If you asked the average citizen to name some of the most dangerous drugs, heroin and morphine are likely to come up on the list, and with good reason. However, there is one drug that is 30 to 50 times more potent than heroin and 50 to 100 times more potent than morphine, and its name is not as likely to appear in many conversations about dangerous drugs. This drug is fentanyl. Here is some information about what it is and the penalties and sentences for importing and distributing fentanyl.
What is Fentanyl?
According to the Drug Enforcement Agency’s (DEA) FAQ page, fentanyl is an opioid used to relieve pain. It binds opium receptors in the brain and raises serotonin levels. This can give users a sense of euphoria, but it also risks respiratory arrest in even small amounts. Fentanyl is extremely addictive, and it kills.
Fentanyl and its analogs are driving forces of both the opioid crisis and the heroin epidemic. In 2017, The Chicago Tribune reported that the Centers for Disease Control and Prevention found a 66% increase in Illinois emergency room visits for opioid overdose. This included fentanyl on its own and heroin cut with Fentanyl for potency.
The United States Controlled Substances Act uses a system of “schedules” as a means of classifying drugs and other substances into different levels based on their “potential for abuse,” addictiveness and usefulness for medical purposes. For example, Schedule V substances are low in addictiveness and abuse potential, and they are definitely acceptable for medical use. This act classifies fentanyl as a Schedule II substance.
Schedule I, on the other hand, consists of the hardest, most addictive, and most lethal drugs. Despite what the US Controlled Substances Act ruled, the Illinois Controlled Substances Act – which also classifies drugs with the aforementioned “schedule” system – has legislated differently. It states that under Illinois law, fentanyl falls squarely into Schedule I – a designation it shares with heroin, morphine, and cocaine. The state of Illinois takes fentanyl seriously and treats people involved in importing and distributing fentanyl with severity.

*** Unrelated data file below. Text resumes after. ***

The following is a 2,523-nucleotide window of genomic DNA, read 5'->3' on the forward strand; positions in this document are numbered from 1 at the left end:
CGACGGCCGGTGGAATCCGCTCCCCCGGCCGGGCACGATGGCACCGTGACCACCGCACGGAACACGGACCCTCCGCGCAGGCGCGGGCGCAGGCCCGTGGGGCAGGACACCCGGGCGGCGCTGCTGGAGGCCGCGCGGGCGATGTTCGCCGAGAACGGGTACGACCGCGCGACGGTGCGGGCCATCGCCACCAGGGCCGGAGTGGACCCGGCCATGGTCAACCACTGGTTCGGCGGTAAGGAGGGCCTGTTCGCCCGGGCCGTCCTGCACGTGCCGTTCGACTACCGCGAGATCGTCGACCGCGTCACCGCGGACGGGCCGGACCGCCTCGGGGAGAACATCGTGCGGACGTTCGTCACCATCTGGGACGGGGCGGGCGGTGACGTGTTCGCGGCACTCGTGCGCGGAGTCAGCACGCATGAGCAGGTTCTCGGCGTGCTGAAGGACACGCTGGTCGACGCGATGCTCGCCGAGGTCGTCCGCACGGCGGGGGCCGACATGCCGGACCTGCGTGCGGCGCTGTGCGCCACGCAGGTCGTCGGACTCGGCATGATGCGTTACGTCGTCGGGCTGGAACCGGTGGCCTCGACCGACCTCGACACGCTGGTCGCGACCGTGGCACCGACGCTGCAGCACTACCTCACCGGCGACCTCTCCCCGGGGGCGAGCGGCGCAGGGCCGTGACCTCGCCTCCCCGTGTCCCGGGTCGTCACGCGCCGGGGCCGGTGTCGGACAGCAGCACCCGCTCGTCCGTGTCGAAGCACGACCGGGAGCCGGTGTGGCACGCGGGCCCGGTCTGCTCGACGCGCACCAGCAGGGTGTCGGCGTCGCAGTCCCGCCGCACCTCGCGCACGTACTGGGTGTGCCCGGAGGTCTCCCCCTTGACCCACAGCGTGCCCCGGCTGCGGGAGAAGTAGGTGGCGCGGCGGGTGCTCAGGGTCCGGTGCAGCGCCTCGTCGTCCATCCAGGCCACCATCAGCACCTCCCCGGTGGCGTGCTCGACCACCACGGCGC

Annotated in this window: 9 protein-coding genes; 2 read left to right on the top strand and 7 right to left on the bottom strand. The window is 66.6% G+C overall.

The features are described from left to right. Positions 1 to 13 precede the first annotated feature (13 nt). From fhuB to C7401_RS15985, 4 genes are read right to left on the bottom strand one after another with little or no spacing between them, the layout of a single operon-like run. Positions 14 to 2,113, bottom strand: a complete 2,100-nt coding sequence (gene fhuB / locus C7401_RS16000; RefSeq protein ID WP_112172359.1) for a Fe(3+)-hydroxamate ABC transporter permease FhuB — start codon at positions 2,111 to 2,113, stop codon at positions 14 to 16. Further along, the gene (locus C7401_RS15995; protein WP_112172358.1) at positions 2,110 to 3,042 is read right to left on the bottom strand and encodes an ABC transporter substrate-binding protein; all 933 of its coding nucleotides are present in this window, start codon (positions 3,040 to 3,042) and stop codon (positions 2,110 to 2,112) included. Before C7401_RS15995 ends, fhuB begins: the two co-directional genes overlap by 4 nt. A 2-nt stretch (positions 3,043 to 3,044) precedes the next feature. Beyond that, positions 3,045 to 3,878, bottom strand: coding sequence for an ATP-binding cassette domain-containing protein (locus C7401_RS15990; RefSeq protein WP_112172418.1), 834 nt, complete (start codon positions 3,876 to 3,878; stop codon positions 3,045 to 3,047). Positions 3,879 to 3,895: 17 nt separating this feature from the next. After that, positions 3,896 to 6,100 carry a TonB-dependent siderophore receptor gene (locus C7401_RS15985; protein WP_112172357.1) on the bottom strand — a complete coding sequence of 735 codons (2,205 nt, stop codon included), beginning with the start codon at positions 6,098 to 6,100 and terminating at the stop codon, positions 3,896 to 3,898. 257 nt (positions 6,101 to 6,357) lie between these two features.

What Happens If I’m Caught With Fentanyl?
The penalties for importing, distributing, and any other drug crime in Illinois depend on certain factors. Among them is the schedule classification for the substance: Schedule V substances have lighter penalties for distribution than, say, heroin. Because this drug is Schedule I, the most severe classification, fentanyl and heroin charges (as well as morphine and cocaine charges) have similar penalties.
This brings us to another significant factor in how courts punish people for drug crimes: the amount of the substance involved. When it comes to manufacturing, delivery, or possession of fentanyl with intent of doing either, these are the penalties listed in 720 ILCS 570/401:
- If you are convicted of having 15 to 99 grams of a substance containing fentanyl for any of the reasons above, you face six to 30 years in prison.
- Getting caught with 100 to 399 grams may warrant a sentence of nine to 40 years in prison.
- 400 to 899 grams would raise the minimum prison sentence to 12 years and the maximum to 50 years.
- Having any amount of a substance containing fentanyl above and including 900 grams could land you in prison for anywhere between 15 and 60 years.
If you or a loved one are currently facing charges related to importing and distributing fentanyl, contact the experienced drug crime attorneys at Mitchell S. Sexner & Associates LLC. Our criminal defense lawyers understand the seriousness of these charges and the severity of the potential penalties, and we will fight aggressively on your behalf. Call us today at (312) 644-0444 for a free consultation.